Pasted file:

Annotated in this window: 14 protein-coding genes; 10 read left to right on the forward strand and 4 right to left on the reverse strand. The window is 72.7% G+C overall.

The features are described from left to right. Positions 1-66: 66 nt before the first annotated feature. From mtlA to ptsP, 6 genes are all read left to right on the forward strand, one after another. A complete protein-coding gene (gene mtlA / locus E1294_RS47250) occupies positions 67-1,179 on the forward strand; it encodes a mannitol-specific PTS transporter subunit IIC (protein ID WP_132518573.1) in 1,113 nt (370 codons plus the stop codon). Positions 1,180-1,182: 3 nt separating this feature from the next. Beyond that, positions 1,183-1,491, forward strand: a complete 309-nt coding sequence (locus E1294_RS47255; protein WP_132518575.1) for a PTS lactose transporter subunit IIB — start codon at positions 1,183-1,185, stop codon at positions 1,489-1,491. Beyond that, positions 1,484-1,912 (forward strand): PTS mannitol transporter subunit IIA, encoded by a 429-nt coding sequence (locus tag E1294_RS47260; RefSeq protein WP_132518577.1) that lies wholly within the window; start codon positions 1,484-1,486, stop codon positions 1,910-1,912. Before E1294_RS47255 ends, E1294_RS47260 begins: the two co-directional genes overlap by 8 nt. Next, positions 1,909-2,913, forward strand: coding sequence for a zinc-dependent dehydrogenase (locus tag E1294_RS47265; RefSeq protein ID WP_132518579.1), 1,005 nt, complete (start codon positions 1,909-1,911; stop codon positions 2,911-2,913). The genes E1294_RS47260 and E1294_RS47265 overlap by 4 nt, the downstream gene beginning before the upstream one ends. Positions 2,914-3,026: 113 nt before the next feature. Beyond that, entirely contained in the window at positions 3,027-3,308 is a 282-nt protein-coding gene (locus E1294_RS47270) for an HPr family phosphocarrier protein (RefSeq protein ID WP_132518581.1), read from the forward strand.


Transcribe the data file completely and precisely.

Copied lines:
Annotated in this window: 14 protein-coding genes; 10 read left to right on the forward strand and 4 right to left on the reverse strand. The window is 72.7% G+C overall.

The features are described from left to right. Positions 1-66: 66 nt before the first annotated feature. From mtlA to ptsP, 6 genes are all read left to right on the forward strand, one after another. A complete protein-coding gene (gene mtlA / locus E1294_RS47250) occupies positions 67-1,179 on the forward strand; it encodes a mannitol-specific PTS transporter subunit IIC (protein ID WP_132518573.1) in 1,113 nt (370 codons plus the stop codon). Positions 1,180-1,182: 3 nt separating this feature from the next. Beyond that, positions 1,183-1,491, forward strand: a complete 309-nt coding sequence (locus E1294_RS47255; protein WP_132518575.1) for a PTS lactose transporter subunit IIB — start codon at positions 1,183-1,185, stop codon at positions 1,489-1,491. Beyond that, positions 1,484-1,912 (forward strand): PTS mannitol transporter subunit IIA, encoded by a 429-nt coding sequence (locus tag E1294_RS47260; RefSeq protein WP_132518577.1) that lies wholly within the window; start codon positions 1,484-1,486, stop codon positions 1,910-1,912. Before E1294_RS47255 ends, E1294_RS47260 begins: the two co-directional genes overlap by 8 nt. Next, positions 1,909-2,913, forward strand: coding sequence for a zinc-dependent dehydrogenase (locus tag E1294_RS47265; RefSeq protein ID WP_132518579.1), 1,005 nt, complete (start codon positions 1,909-1,911; stop codon positions 2,911-2,913). The genes E1294_RS47260 and E1294_RS47265 overlap by 4 nt, the downstream gene beginning before the upstream one ends. Positions 2,914-3,026: 113 nt before the next feature. Beyond that, entirely contained in the window at positions 3,027-3,308 is a 282-nt protein-coding gene (locus E1294_RS47270) for an HPr family phosphocarrier protein (RefSeq protein ID WP_132518581.1), read from the forward strand.